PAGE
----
Searches for “UCLA basketball players” shot 330 percent higher this week when three players returned home after being arrested for shoplifting while on tour with the team in China. The search queries dribbled in: “How long are the UCLA players suspended for?” “Why did China let the UCLA players go?” and “What were the UCLA players stealing?”

All about the music

With hits like “Despacito” and “Mi Gente” taking over the globe this year, the Latin Grammys last night were a hot ticket. People searched “How to watch the Latin Grammy awards online,” “What time are the Latin Grammy awards on?” and “How does music qualify for a Latin Grammy award?” Of the nominees for Record of the Year, “Despacito,” “Guerra,” and “Felices Los 4” were the most searched.

(image) Check out what’s trending on Google with a look at a few of the top searches from this week.


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An AI Resident at work: Suhani Vora and her work on genomicsAn AI Resident at work: Suhani Vora and her work on genomicsGoogle AI Residency Program

Fri, 17 Nov 2017 18:10:00 +0000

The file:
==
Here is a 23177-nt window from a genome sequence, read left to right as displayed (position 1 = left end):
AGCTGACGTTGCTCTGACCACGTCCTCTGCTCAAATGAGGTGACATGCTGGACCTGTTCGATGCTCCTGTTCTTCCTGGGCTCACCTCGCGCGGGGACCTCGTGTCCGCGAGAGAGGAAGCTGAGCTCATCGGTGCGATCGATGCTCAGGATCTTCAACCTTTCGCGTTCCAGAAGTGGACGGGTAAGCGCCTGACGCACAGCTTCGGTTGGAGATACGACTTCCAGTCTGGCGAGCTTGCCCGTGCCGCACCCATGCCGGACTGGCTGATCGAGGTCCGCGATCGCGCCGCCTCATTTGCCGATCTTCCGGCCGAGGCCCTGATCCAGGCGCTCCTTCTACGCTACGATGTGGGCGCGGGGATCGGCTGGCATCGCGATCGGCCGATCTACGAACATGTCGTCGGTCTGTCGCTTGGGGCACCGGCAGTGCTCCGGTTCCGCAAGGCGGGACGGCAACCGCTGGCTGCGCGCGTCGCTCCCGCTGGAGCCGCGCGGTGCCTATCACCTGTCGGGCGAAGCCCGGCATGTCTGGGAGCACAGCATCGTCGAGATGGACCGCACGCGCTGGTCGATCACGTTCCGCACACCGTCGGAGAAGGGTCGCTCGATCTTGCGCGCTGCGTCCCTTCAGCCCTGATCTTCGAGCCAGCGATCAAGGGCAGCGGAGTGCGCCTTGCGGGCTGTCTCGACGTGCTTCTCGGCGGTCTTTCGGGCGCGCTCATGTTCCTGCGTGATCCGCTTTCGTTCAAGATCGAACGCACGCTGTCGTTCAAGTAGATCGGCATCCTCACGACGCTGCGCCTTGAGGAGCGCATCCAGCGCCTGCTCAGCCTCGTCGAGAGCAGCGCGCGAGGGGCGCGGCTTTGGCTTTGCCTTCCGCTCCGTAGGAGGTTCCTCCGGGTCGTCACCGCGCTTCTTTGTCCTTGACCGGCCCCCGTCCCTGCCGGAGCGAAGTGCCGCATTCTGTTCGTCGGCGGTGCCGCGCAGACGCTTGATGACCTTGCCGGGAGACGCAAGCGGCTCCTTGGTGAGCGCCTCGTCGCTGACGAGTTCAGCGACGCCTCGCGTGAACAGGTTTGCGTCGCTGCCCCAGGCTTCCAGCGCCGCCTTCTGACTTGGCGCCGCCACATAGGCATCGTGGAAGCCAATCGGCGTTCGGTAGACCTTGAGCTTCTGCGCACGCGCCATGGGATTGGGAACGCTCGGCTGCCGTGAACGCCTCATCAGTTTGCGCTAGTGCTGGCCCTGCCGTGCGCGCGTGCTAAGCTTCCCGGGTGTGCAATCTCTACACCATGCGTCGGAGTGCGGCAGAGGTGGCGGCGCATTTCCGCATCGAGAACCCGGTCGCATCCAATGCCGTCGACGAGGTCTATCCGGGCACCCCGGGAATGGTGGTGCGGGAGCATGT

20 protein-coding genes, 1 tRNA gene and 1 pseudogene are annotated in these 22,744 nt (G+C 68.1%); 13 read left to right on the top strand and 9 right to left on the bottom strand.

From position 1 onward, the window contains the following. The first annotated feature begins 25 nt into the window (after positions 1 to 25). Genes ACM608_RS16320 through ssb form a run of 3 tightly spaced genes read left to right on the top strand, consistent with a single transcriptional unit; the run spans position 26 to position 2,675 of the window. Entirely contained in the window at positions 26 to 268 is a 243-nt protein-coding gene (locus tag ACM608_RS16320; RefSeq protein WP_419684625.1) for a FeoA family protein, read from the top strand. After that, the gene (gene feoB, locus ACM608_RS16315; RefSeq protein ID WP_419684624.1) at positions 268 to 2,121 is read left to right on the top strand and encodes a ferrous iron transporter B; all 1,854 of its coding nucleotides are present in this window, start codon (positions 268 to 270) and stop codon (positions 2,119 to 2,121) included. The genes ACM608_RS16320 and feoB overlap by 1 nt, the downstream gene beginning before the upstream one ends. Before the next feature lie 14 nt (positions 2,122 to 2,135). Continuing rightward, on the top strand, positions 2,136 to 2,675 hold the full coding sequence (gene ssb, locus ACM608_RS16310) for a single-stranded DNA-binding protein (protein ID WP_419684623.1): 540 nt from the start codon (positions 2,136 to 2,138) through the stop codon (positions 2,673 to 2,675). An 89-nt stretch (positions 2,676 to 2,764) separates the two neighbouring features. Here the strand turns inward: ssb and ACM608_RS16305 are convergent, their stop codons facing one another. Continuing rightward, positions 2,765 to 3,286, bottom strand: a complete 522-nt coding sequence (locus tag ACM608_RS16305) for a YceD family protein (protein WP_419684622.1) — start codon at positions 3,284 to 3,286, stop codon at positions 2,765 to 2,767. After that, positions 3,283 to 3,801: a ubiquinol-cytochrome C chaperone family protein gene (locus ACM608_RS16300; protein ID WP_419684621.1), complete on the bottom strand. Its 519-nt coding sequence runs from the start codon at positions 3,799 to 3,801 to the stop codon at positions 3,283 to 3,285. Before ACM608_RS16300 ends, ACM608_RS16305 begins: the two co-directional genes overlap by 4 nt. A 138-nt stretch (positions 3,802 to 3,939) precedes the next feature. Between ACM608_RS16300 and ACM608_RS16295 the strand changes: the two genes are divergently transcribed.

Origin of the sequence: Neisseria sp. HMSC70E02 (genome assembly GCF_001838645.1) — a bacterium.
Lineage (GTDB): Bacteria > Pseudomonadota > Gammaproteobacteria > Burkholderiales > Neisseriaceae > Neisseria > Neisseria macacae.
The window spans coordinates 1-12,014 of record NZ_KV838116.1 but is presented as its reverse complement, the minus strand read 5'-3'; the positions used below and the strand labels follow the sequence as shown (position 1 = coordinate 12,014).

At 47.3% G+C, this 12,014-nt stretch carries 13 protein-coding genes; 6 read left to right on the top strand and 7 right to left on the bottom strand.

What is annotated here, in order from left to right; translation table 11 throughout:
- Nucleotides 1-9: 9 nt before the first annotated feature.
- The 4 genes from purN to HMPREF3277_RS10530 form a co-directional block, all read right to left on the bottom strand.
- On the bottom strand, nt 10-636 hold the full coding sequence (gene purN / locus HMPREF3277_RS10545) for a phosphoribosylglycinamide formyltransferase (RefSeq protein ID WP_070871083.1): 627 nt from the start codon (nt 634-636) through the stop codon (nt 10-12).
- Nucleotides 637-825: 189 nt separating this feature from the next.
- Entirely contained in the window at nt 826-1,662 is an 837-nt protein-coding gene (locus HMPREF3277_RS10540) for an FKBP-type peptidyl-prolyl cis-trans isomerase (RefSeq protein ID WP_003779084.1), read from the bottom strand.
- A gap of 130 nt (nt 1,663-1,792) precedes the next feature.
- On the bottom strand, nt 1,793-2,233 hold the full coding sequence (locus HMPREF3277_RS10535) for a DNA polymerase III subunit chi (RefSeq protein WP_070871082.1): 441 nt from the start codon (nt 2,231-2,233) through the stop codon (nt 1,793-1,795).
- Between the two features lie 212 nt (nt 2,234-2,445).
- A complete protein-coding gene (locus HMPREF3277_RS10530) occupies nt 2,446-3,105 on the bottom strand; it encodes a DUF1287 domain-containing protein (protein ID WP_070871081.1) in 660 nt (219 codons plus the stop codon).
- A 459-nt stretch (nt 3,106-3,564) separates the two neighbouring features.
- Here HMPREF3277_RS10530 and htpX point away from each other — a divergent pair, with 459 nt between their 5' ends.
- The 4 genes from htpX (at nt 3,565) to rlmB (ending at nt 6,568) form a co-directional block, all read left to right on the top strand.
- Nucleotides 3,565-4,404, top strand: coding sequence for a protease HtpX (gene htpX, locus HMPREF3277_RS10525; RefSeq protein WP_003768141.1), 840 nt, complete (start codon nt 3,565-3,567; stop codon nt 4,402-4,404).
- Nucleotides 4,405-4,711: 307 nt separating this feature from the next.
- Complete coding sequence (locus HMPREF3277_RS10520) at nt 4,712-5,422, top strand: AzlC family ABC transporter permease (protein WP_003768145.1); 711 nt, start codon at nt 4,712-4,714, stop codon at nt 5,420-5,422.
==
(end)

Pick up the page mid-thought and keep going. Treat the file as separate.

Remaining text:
Suhani Vora is a bioengineer, aspiring (and self-taught) machine learning expert, SNES Super Mario World ninja, and Google AI Resident. This means that she’s part of a 12-month research training program designed to jumpstart a career in machine learning. Residents, who are paired with Google AI mentors to work on research projects according to their interests, apply machine learning to their expertise in various backgrounds—from computer science to epidemiology.I caught up with Suhani to hear more about her work as an AI Resident, her typical day, and how AI can help transform the field of genomics. Phing: How did you get into machine learning research?Suhani: During graduate school, I worked on engineering CRISPR/Cas9 systems, which enable a wide range of research on genomes. And though I was working with the most efficient tools available for genome editing, I knew we could make progress even faster.One important factor was our limited ability to predict what novel biological designs would work. Each design cycle, we were only using very small amounts of previously collected data and relied on individual interpretation of that data to make design decisions in the lab.By failing to incorporate more powerful computational methods to make use of big data and aid in the design process, it was affecting our ability to make progress quickly. Knowing that machine learning methods would greatly accelerate the speed of scientific discovery, I decided to work on finding ways to apply machine learning to my own field of genetic engineering. I reached out to researchers in the field, asking how best to get started. A Googler I knew suggested I take the machine learning course by Andrew Ng on Coursera (could not recommend it more highly), so I did that. I’ve never had more fun learning! I had also started auditing an ML course at MIT, and reading papers on deep learning applications to problems in genomics. Ultimately, I took the plunge and and ended up joining the Residency program after finishing grad school.  Tell us about your role at Google, and what you’re working on right now.I’m a cross-disciplinary deep learning researcher—I research, code, and experiment with deep learning models to explore their applicability to problems in genomics.In the same way that we use machine learning models to predict the objects are present in an image (think: searching for your dogs in Google Photos), I research ways we can build neural networks to automatically predict the properties of a DNA sequence. This has all kinds of applications, like predicting whether a DNA mutation will cause cancer, or is benign.What’s a typical day like for you?On any given day, I’m writing code to process new genomics data, or creating a neural network in TensorFlow to model the data. Right now, a lot of my time is spent troubleshooting such models.I also spend time chatting with fellow Residents, or a member of the TensorFlow team, to get their expertise on the experiments or code I’m writing. This could include a meeting with my two mentors, Mark DePristo and Quoc Le, top researchers in the field of machine learning who regularly provide invaluable guidance for developing the neural network models I’m interested in. IMG_20171109_134038.png Suhani heads to the whiteboard. [...]